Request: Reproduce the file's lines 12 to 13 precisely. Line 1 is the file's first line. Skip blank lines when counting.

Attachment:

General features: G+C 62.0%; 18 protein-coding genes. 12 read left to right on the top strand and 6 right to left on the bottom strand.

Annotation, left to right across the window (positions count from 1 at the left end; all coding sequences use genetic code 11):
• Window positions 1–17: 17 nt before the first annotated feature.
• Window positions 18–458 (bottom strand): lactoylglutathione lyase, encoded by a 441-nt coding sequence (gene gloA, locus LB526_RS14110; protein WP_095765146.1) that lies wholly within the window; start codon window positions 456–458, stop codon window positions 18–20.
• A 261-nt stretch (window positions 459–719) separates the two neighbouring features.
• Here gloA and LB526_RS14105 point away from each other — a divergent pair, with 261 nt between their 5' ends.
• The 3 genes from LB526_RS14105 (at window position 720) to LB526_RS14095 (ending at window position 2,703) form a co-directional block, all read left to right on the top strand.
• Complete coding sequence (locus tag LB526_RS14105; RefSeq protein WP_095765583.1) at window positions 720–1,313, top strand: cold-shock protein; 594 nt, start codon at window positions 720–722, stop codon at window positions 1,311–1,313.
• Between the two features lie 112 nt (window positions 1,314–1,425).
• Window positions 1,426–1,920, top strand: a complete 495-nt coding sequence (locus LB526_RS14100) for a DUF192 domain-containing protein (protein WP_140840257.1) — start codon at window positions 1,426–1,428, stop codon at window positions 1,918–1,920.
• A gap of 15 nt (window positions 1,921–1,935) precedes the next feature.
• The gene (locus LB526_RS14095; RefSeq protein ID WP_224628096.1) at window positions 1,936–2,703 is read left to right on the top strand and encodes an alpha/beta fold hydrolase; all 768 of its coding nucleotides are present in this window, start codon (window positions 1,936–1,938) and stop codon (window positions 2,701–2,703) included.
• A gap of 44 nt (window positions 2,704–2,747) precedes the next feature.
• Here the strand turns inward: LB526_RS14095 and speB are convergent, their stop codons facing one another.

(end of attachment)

• The gene (locus LB526_RS14095; RefSeq protein ID WP_224628096.1) at window positions 1,936–2,703 is read left to right on the top strand and encodes an alpha/beta fold hydrolase; all 768 of its coding nucleotides are present in this window, start codon (window positions 1,936–1,938) and stop codon (window positions 2,701–2,703) included.
• A gap of 44 nt (window positions 2,704–2,747) precedes the next feature.